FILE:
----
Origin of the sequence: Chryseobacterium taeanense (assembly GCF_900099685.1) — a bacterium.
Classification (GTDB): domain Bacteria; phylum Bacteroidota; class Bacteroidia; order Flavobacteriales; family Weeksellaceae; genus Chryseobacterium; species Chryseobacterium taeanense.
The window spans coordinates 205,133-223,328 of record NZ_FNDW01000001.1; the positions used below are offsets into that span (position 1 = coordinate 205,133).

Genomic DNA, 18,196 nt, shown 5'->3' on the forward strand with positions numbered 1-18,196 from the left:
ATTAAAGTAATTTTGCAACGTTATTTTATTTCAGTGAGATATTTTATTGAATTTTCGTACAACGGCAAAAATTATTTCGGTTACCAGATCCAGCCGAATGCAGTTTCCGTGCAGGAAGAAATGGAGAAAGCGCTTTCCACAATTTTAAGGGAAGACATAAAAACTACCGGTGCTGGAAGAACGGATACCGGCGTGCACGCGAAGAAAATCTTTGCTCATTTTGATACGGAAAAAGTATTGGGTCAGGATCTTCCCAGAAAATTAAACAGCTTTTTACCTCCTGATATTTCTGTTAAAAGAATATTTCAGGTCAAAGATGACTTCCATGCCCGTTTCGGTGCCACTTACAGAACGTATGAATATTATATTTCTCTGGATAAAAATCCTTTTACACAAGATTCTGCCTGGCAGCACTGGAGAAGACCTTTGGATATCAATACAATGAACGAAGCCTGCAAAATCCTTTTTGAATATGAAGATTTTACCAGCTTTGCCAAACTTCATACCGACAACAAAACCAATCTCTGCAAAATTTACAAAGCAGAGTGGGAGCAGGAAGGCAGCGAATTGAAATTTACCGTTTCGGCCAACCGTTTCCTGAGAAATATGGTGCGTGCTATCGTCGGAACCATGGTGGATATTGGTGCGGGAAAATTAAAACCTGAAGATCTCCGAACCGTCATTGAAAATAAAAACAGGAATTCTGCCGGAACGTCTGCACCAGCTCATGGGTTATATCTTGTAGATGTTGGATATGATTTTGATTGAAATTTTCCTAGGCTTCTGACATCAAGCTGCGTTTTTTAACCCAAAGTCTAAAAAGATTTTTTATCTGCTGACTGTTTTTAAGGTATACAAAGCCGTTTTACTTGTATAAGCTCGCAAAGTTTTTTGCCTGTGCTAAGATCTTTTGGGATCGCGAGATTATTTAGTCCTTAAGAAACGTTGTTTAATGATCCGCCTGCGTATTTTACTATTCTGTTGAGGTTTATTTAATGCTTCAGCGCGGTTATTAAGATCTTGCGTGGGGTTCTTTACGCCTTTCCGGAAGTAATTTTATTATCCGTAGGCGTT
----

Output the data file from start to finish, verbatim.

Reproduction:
Origin of the sequence: Chryseobacterium taeanense (assembly GCF_900099685.1) — a bacterium.
Classification (GTDB): domain Bacteria; phylum Bacteroidota; class Bacteroidia; order Flavobacteriales; family Weeksellaceae; genus Chryseobacterium; species Chryseobacterium taeanense.
The window spans coordinates 205,133-223,328 of record NZ_FNDW01000001.1; the positions used below are offsets into that span (position 1 = coordinate 205,133).

Genomic DNA, 18,196 nt, shown 5'->3' on the forward strand with positions numbered 1-18,196 from the left:
ATTAAAGTAATTTTGCAACGTTATTTTATTTCAGTGAGATATTTTATTGAATTTTCGTACAACGGCAAAAATTATTTCGGTTACCAGATCCAGCCGAATGCAGTTTCCGTGCAGGAAGAAATGGAGAAAGCGCTTTCCACAATTTTAAGGGAAGACATAAAAACTACCGGTGCTGGAAGAACGGATACCGGCGTGCACGCGAAGAAAATCTTTGCTCATTTTGATACGGAAAAAGTATTGGGTCAGGATCTTCCCAGAAAATTAAACAGCTTTTTACCTCCTGATATTTCTGTTAAAAGAATATTTCAGGTCAAAGATGACTTCCATGCCCGTTTCGGTGCCACTTACAGAACGTATGAATATTATATTTCTCTGGATAAAAATCCTTTTACACAAGATTCTGCCTGGCAGCACTGGAGAAGACCTTTGGATATCAATACAATGAACGAAGCCTGCAAAATCCTTTTTGAATATGAAGATTTTACCAGCTTTGCCAAACTTCATACCGACAACAAAACCAATCTCTGCAAAATTTACAAAGCAGAGTGGGAGCAGGAAGGCAGCGAATTGAAATTTACCGTTTCGGCCAACCGTTTCCTGAGAAATATGGTGCGTGCTATCGTCGGAACCATGGTGGATATTGGTGCGGGAAAATTAAAACCTGAAGATCTCCGAACCGTCATTGAAAATAAAAACAGGAATTCTGCCGGAACGTCTGCACCAGCTCATGGGTTATATCTTGTAGATGTTGGATATGATTTTGATTGAAATTTTCCTAGGCTTCTGACATCAAGCTGCGTTTTTTAACCCAAAGTCTAAAAAGATTTTTTATCTGCTGACTGTTTTTAAGGTATACAAAGCCGTTTTACTTGTATAAGCTCGCAAAGTTTTTTGCCTGTGCTAAGATCTTTTGGGATCGCGAGATTATTTAGTCCTTAAGAAACGTTGTTTAATGATCCGCCTGCGTATTTTACTATTCTGTTGAGGTTTATTTAATGCTTCAGCGCGGTTATTAAGATCTTGCGTGGGGTTCTTTACGCCTTTCCGGAAGTAATTTTATTATCCGTAGGCGTT